+ books, books and more books.  Hardback Hardy Boys, easy reader editions from Scholastic books fairs, Golden Books, Dr. Seuss classics  like “Green Eggs & Ham” , picture books and cloth books (including  “My First Book”) that showed tell-tale signs of slobber and teeth marks.

                        + church memories like Vacation Bible School certificates, Royal Ambassador pins, Sunday School pages we had cut and pasted, colored or scribbled with snippets of Bible verses.

                        + my baptism certificate and a letter from my childhood pastor on the occasion of my conversion .

                        + games like Toss Across or a mini bumper-pool table, and toys we played with like our Hot Wheels cars and track, GI Joes, my fireman’s helmet with siren, etc. (pretty much every Christmas morning from age 5 through elementary school could have been reenacted in our attic)

                        + our blocks, Lincoln Logs, erector sets and boxes of Legos.

                        + the red wagon we pulled, Playskool toys of every shape and description.

                        + the potty seat we both used, our high chair and crib.

     Late one night a couple of months ago, I reached the last closet. On the floor in the corner of the closet was a box.  The final item in the bottom of the box was a photo album.   These carefully mounted photos I had never seen. They were photos of my mom and dad, young and vibrant a half-century ago…bringing me home from the hospital.

            It was the perfect end to the journey.

            Did you notice that that the further we explored the younger we got?   It was, in many ways, like excavating my own life. Carefully removing layer after layer, walking back  through the years — discovering, remembering, wondering. Every item triggered a memory, a reliving of a moment in time. Sometimes there was laughter, sometimes tears, always astonishment that these things had survived the years.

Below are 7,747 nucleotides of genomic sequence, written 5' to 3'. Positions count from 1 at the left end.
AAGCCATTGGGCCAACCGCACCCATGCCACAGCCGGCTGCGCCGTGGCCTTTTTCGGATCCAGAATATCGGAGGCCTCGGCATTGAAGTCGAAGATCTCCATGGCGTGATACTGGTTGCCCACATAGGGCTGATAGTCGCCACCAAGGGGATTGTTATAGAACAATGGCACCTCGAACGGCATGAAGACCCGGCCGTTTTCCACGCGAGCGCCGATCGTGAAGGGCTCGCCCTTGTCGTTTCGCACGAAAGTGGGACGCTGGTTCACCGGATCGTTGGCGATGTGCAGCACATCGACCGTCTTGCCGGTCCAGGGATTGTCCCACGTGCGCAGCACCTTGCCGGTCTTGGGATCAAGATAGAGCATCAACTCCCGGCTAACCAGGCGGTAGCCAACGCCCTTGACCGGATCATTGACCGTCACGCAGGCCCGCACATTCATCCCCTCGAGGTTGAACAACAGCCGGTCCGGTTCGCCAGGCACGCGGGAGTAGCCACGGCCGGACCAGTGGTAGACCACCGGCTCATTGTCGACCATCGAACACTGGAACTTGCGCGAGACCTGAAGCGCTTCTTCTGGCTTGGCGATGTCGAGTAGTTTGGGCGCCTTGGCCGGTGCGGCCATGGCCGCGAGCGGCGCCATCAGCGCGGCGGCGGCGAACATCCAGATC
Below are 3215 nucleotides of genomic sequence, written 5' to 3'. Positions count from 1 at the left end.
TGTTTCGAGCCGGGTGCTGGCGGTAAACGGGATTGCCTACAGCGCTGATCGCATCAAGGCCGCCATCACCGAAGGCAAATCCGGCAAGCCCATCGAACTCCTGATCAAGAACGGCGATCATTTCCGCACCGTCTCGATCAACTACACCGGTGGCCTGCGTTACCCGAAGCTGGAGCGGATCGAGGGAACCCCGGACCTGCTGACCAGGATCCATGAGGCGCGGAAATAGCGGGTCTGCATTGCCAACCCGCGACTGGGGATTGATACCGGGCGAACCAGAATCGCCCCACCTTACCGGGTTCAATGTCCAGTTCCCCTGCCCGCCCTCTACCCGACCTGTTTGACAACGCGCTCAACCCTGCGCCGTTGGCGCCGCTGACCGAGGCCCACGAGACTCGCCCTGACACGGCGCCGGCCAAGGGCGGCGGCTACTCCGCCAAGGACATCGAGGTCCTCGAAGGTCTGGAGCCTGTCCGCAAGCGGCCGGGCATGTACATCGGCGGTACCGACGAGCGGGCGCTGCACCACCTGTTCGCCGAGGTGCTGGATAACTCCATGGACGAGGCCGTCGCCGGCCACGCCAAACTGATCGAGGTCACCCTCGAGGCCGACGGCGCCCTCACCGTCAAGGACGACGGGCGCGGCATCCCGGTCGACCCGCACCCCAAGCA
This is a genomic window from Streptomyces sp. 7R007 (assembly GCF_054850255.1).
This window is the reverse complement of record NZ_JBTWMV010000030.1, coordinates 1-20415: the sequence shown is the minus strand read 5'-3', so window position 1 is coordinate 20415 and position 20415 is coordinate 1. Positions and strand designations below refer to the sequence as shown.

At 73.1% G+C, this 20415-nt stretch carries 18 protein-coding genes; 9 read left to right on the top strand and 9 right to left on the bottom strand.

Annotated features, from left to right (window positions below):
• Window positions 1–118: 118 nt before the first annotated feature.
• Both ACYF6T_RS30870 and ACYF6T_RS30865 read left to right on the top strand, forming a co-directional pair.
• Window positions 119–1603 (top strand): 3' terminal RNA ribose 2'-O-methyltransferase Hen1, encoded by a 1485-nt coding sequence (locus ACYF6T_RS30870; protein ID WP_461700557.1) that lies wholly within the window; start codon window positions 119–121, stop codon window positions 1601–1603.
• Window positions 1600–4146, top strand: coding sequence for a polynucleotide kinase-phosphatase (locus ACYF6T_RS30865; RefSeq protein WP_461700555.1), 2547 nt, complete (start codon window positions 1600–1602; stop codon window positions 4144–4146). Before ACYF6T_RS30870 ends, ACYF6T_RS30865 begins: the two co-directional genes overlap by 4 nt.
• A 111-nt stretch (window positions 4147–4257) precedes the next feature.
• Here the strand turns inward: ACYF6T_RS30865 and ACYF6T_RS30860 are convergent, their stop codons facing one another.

At first, it felt weird and eccentric. I mean, really, who saves all this stuff? 

            Then, it began to feel like a long-distance embrace from my parents. Their saving of these things was, in some way, an expression of their deep love and pride in my brother and me. Neither was good with words spoken face-to-face. Yet, this told us what they treasured, and in some small way, it was…us. 

            But now, I ponder how the boy in those black-and-white pictures, who played with those toys on “Christmas Story” mornings;  who read those books and listened to those songs; who had those experiences of ignorance & learning, success & failure, pleasure & disappointment, connection & loneliness, faith & doubt; who walked the journey in the world that those things chronicle, turned out to be me. Every single piece is in the “me” who has arrived on this day.

            It’s tempting to psychologize these diggings in my past. And I suppose there is a certain wisdom in considering how these layers of life experience built me. However, I quickly realize that’s just too big and complicated for me to figure out.

            So, I rest in this:  the little baby me in my dad’s arms in that last picture had been set alive by the Creator who “formed my inward parts…[and] knitted me together in my mother’s womb” so that “I am fearfully and wonderfully made. My frame was not hidden from You when I was being made in secret….Your eyes saw my unformed substance; all  the days ordained for me were written in your book before one of them came to be.”  (Ps.139:13-16)

            Excavating my life takes me far beyond “the house that built me”.  It takes me to heaven itself, to God, the King of everything.  Even more amazing, this same God “loved me with an everlasting love” (Jer. 31:3), pursued me in mercy so that I might trust Christ and have “redemption through His blood, the forgiveness of our trespasses, according to the riches of His grace, which He lavished on us” (Eph. 1:7-8), and adopted me as His very own child, so that my Creator becomes my heavenly Father.  He alone redeems the mess of my past, assures that He will “fulfill His purpose for me” (Ps. 138:8), accompanies my days with His “goodness and mercy” and promises that I will “live in the house of the Lord forever.” (Ps.23:6)

            Digging deep means I keep looking up. 

            I look up with gratitude to God for my parents and their love — for a safe, supportive, and relatively happy childhood.  I look up with astonishment at how my heavenly Father’s joy has come to me in the most simple things across the years. I look up with glad wonder that my whole story is grounded in God’s steadfast love, and that every line is entwined with His amazing grace.  

            In other words, excavating your own life can reveal the treasure of what has been there all along.  

            You don’t have to be afraid of what’s under surface.

            No matter what you uncover, the Mercy is always, always more.

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One response

  1. Recognizing the mercy and being grateful for the steps of grace is a wonderful truth to grasp. I’m glad I’m able to witness it with you.